China latest target of IS in new propaganda video
China appears to be the next target of the Islamic State group, as a video was released on Monday showing a Uighur militant vowing to "shed blood like rivers" in the East Asian country.
The half-hour video was the first recorded threat by the IS against China, according to SITE Intelligence Group, and highlights the potential risks Beijing faces from IS recruiting Uighur Muslim separatists.
The film shows a Uighur militant directing warnings to China before murdering an alleged informer.
"Oh, you Chinese who do not understand what people say! We are the soldiers of the caliphate, and we will come to you to clarify to you with the tongues of our weapons, to shed blood like rivers and avenging the oppressed," according to SITE's translation.
Chinese children are also filmed undergoing military and religious training conducted by IS militants.
The propaganda film was released by IS' Iraq branch, and possibly filmed in the country, where the group is under siege from Iraqi and Kurdish forces.
Around a hundred Uighurs have joined IS in Syria and Iraq, and Beijing is concerned about the security risk if these battle-hardened and radicalised militants ever return home.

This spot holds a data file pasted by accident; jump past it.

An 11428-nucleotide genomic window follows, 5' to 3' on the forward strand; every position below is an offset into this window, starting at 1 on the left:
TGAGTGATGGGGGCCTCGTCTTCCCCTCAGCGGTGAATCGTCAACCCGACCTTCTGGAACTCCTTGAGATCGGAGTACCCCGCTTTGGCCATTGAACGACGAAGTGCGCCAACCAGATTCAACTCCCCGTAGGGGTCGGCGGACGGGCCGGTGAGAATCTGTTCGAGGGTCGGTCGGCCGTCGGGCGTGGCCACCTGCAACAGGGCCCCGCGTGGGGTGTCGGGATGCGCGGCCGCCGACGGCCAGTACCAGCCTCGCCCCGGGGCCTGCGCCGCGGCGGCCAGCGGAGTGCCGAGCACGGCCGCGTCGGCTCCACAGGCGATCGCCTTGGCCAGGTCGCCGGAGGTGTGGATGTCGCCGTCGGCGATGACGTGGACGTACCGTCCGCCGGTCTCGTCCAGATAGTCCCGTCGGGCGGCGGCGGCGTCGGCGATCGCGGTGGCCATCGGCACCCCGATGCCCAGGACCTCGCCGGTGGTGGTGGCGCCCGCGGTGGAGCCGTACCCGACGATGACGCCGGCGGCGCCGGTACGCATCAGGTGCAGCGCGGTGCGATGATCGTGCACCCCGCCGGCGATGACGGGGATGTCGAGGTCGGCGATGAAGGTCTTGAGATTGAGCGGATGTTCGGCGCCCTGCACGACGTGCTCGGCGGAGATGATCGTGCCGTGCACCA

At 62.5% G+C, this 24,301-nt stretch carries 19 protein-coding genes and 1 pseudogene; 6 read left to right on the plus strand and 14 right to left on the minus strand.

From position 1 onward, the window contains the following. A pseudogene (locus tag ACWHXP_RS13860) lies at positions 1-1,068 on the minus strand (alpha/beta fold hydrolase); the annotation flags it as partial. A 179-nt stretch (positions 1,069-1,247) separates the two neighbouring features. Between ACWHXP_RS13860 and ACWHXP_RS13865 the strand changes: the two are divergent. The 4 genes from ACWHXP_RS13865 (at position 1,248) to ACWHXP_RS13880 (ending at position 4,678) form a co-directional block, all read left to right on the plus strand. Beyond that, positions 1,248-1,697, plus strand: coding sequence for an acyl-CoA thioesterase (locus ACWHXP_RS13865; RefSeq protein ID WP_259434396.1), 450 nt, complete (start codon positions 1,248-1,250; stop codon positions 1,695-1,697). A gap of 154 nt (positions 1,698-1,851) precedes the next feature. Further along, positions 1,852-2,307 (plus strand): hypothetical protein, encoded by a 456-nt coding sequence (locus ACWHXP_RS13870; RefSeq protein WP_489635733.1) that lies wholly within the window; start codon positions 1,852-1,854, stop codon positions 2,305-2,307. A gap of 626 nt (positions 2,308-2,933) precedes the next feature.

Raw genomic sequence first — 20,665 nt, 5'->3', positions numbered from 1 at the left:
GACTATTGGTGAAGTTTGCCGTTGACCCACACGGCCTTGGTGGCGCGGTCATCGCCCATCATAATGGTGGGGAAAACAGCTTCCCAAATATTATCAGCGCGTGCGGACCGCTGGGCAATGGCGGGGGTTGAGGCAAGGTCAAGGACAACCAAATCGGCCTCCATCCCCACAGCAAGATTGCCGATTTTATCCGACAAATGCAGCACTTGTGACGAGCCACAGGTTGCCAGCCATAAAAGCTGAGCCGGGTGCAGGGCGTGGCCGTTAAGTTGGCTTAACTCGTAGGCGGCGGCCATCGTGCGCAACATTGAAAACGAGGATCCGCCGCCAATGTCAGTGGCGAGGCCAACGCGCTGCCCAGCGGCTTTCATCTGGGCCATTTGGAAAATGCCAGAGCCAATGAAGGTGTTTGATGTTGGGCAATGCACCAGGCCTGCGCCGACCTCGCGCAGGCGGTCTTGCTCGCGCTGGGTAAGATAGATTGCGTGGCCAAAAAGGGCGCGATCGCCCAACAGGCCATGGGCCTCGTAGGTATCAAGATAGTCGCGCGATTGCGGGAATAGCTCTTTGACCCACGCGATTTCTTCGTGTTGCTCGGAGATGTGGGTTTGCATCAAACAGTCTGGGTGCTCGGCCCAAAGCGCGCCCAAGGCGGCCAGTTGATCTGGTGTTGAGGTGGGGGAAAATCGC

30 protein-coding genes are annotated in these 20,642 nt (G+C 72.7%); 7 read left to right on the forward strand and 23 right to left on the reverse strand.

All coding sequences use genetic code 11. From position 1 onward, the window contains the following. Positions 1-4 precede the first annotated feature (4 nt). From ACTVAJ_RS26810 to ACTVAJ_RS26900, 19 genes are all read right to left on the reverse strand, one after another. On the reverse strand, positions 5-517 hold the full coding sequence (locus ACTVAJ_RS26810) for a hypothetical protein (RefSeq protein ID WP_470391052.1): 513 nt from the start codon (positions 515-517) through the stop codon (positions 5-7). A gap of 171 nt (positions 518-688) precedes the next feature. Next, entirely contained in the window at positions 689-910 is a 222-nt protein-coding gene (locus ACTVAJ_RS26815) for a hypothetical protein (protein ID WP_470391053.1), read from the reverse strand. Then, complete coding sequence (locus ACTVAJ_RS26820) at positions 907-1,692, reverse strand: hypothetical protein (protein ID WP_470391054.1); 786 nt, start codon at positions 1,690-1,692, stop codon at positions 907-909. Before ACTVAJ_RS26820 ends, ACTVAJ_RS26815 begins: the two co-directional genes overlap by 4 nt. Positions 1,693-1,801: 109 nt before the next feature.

The Uighur Muslim minority inhabit a vast area in western China known as Xinjiang. It has witnessed a number of violence incidents between Chinese security forces and separatists over the past decade.
Uighurs themselves complain of discrimination and say their traditional and religious way of life is being eroded by Chinese domestic policy and an influx of settlers from elsewhere in China.
A number of Uighurs have joined extremist groups such as IS, and China has warned about the potential threat of these militants linking up with international terrorist organisations.
Dr. Michael Clarke, an expert on Xinjiang at the National Security College of Australian National University, told AFP that the video appears to be IS' "first direct threat" against China.
"It is the first time that Uighur-speaking militants have claimed allegiance to IS," he added.
The video showed China is now "very firmly a target of jihadist rhetoric", Clarke said.
He added that so far China had avoided being named as a potential target by international jihadi groups.
Clarke added that the film shows signs of a split among Uighur fighters, as it includes a threat against the al Qaeda-aligned Turkistan Islamic Party in Syria.
China has said that "East Turkestan terrorist forces" - referring to the Uighur region - had posted several threats against the government and called for international cooperation to combat these groups.
China has not been the focus of anti-IS propaganda but the militant group has released songs in Mandarin to appeal to potential Chinese sympathisers.
It has also filmed a 81-year-old Uighur militant fighting with the group in Iraq.
Beijing has also shown diplomatic support for the Syrian regime in its battle against rebels and IS.
Agencies contributed to this story.